By Law Mefor
As the 2023 presidential race gains final traction, it is now ripe to take a critical look and confirm one’s position on the ticket best placed to deliver out of the 18 political parties jostling for president of Nigeria. Out of this rather unwieldy number, only three or four have what it takes to brace the tape in this historical race, which, if the nation fails to get right, may lead to irreversible implosion with cataclysmic consequences.
Since the buildup started months ago, it was somewhat obvious that the only political parties with the capacity to make an impact are the incumbent ruling All Progressives Congress (APC), and the main opposition Peoples Democratic Party (PDP). These are indeed the two political parties that parade gladiators both appointed and elected and with tried and tested party structures and requisite resources. The presidential election in Nigeria is a multi-billion naira venture and therefore not for rookies.
Starting with Rabiu Musa Kwankwaso of the NNPP who is riding on his Kwankwasiyya Movement, it has to be granted that he has pulled some weight worthy of some honourable mention. But it is also obvious that he lacks the spread needed to win. Kwankwaso has however succeeded in making himself the beautiful bride of the 2023 presidential race. He can swing the election before and after by declaring support for any of the leading presidential candidates. He may also become a decider in the unlikely event that the race ends in a runoff.
Until the emergence of Peter Obi as the presidential candidate of the Labour Party, nobody thought a 3rd Force was still possible. Peter Obi proved the pundits wrong since his grand entry into the race and the phenomenal following he has garnered so far. Though his party is yet to hit the levels of the APC and the PDP, which are so entrenched in the polity, Obi has deservedly claimed a place among the frontrunners. Dislodging and toppling the behemoth ruling and main opposition political parties is quite a herculean task and the weight of that burden is quite huge. Labour still appears weak and has left almost the entire task to Peter Obi and his supporters to the point that the Party could not field candidates, fully or partially, in about 20 out of 36 states of the federation. This had denied Obi drawdown candidates to share the burden with.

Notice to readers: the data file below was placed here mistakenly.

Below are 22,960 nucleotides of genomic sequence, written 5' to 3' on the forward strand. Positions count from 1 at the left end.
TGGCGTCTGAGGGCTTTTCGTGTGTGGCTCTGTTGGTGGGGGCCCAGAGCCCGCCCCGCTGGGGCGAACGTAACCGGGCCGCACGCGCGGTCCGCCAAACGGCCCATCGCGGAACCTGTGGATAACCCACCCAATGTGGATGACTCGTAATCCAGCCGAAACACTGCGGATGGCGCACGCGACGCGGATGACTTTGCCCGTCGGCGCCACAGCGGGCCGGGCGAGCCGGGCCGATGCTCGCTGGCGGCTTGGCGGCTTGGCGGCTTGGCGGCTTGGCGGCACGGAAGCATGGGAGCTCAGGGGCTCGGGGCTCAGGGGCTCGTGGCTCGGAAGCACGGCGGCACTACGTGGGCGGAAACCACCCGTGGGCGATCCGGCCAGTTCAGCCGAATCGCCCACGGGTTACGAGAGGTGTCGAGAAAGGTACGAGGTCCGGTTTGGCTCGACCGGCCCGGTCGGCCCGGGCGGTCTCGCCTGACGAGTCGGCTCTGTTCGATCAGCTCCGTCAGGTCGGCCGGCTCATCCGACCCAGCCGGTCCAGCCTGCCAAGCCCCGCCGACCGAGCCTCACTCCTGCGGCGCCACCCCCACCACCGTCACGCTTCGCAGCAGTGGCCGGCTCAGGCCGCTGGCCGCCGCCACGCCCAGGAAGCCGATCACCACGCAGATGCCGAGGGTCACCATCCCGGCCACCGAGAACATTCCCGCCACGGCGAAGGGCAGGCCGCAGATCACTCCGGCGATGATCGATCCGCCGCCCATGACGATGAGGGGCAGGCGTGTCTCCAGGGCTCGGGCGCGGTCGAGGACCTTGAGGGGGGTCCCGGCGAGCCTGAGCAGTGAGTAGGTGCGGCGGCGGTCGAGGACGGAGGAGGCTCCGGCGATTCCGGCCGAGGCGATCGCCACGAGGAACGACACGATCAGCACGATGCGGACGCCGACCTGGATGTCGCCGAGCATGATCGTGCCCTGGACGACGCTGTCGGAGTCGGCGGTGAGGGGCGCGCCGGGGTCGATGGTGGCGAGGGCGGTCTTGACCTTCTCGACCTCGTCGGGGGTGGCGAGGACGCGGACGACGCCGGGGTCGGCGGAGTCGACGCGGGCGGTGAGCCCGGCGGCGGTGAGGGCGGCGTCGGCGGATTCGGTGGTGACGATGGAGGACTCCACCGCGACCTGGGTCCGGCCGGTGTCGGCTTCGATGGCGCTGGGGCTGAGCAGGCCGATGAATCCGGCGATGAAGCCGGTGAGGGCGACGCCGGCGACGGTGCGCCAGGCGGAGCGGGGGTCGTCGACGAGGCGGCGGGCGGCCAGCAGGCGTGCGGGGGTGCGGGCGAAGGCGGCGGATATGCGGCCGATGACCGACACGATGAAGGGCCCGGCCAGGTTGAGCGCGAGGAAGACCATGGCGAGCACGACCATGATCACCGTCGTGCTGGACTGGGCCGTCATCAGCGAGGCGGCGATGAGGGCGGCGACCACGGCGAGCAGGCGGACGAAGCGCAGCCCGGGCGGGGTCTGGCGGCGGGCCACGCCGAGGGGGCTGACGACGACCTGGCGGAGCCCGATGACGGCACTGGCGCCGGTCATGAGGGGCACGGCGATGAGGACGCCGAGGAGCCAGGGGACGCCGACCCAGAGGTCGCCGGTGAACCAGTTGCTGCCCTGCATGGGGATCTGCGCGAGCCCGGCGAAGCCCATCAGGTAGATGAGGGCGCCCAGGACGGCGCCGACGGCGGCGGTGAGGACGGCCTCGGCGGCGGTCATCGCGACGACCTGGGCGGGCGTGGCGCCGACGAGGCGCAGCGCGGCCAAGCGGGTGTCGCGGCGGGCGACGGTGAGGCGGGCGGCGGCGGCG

Determining Peter Obi’s chances is therefore rather difficult. His popularity, especially among the youths, is indicative of a dark horse (an unlikely winner that emerges nonetheless). But weighed against the domineering influence of party structure, which the Labour Party and its candidate have continued to dismiss as a non-issue, Obi’s chances appear quite uncertain. Confirmatory of this is that only a few days ago, the Labour Party’s frantic calls for Local Governments, Wards, and Polling Units Coordinators surfaced online. This is aside from the massive vote suppression ongoing in the South-East created by rising terror.
The Local Governments in Nigeria are only 774 and parties ready to contest creditably at the presidential level ought to have core and experienced party members as coordinators up to the polling units’ months before. The Wards are 8,818. If Labour Party hasn’t fully taken care of LGs by now, it is obvious that the party does not have a significant number of Ward coordinators yet, to say nothing of coordinators for the over 176,000 polling units that must be manned by eagle-eyed party faithful on Election Day. Any political party that cannot mobilize 200,000 members as representatives on Election Day, to have at least one person in each of the 176,000 polling units, is not ready. The presidential race in Nigeria is fraught with so many manipulations, and outright rigging. More importantly, politics is neither a moral nor emotional game. It is a game of cold calculations and concentric circles of conspiracies.
Yes BVAS is expected to help in reducing rigging and manipulation of results. Unfortunately, BVAS cannot stop vote trade and vote suppression before and during the election. Analysis of how BVAS can still be used to rig elections will be taken up in a separate article.